To celebrate the art of handcrafted prints, Art Intersection presents Light Sensitive, our eleventh-annual, international juried exhibition of images created using traditional darkroom, historical, and alternative photographic processes and methods.
In the current takeover of imagery presented on computer screens and the overwhelming volume of digitally printed pictures, the purpose of our Light Sensitive exhibition is to celebrate, promote, and reaffirm the art of handcrafted prints that uniquely belong to the tradition of light sensitive creative processes. Each year we search for work representing creativity, passion, and display of the beauty these light sensitive processes bring.
Banner image by Rebecca Zeiss
Awards Special thank you to Brian Taylor for his insightful vision as our juror. Choosing awards in an exhibition of highly amazing works proved to very challenging and much consideration (and pacing through the galleries) was given to all of the darkroom creative art in the galleries. Congratulations to the awardees and everyone juried into Light Sensitive.
First Place – Rebecca Zeiss Second Place – Richard Hricko Third Place – Sara Silks Award of Excellence – Diana Bloomfield Honorable Mentions – Allan Barnes – Matt Connors – Wendy Constantine – Susan Elizabeth de Witt – Elizabeth Davis – Anne Eder – Jeannie Hutchins – Jen Leahy – Maureen Mulhern-White – Emily Penrod – Gerado Stübing – Vaune Trachtman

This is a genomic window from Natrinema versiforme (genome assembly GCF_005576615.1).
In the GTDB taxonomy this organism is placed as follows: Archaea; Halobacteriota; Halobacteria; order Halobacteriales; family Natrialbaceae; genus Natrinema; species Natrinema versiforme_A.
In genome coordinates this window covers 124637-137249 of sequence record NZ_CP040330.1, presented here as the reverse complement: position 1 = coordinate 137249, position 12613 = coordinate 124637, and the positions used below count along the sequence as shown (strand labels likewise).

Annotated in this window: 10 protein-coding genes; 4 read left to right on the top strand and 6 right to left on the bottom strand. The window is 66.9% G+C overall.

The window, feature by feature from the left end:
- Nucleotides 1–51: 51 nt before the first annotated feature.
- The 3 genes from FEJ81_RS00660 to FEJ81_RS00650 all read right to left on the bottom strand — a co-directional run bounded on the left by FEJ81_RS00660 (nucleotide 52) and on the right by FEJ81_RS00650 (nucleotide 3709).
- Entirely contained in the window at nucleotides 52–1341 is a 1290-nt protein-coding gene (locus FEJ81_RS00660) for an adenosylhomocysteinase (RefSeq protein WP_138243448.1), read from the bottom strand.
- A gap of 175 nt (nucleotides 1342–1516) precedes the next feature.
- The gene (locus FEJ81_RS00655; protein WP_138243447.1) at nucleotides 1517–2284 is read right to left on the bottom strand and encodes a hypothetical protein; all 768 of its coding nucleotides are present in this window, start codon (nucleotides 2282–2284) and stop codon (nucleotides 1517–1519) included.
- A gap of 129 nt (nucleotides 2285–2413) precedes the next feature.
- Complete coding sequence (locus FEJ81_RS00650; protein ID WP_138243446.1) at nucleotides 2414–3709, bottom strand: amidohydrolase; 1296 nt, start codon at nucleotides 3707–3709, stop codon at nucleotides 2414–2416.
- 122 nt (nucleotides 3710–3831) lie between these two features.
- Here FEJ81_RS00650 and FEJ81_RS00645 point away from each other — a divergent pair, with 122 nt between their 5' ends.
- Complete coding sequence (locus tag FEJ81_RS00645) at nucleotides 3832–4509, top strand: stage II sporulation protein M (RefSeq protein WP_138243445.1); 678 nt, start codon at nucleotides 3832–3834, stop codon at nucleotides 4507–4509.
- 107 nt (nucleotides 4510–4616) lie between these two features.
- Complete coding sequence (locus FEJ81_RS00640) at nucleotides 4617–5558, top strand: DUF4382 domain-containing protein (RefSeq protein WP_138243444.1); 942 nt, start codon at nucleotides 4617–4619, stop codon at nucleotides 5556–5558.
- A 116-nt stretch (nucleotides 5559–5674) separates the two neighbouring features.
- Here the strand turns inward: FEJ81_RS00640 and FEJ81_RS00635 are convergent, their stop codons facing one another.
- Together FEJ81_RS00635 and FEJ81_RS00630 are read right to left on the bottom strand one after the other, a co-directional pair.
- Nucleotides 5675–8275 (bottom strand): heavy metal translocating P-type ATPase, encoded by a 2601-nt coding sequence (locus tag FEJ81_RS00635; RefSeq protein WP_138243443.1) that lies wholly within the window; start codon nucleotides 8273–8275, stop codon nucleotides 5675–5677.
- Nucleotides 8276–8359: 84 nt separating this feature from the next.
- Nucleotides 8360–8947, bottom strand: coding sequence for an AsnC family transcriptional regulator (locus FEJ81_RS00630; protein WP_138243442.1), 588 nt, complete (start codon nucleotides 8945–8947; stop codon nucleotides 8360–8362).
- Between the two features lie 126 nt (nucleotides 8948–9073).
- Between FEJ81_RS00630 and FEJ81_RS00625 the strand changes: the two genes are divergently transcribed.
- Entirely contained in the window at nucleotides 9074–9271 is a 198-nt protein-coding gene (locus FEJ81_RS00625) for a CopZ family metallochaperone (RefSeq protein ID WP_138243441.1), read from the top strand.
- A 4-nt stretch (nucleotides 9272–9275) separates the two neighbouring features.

Juror Art Intersection is honored to have Brian Taylor jury this year’s Light Sensitive exhibition. He is known for his innovative explorations of alternative photographic processes including historic 19th Century printing techniques, mixed media, and hand made books. His work has been exhibited nationally and abroad in numerous solo and group shows and is included in the permanent collections of the Bibliotheque Nationale, Paris; the Victoria and Albert Museum, London; the San Francisco Museum of Modern Art; and the International Museum of Photography at the George Eastman House, Rochester, NY.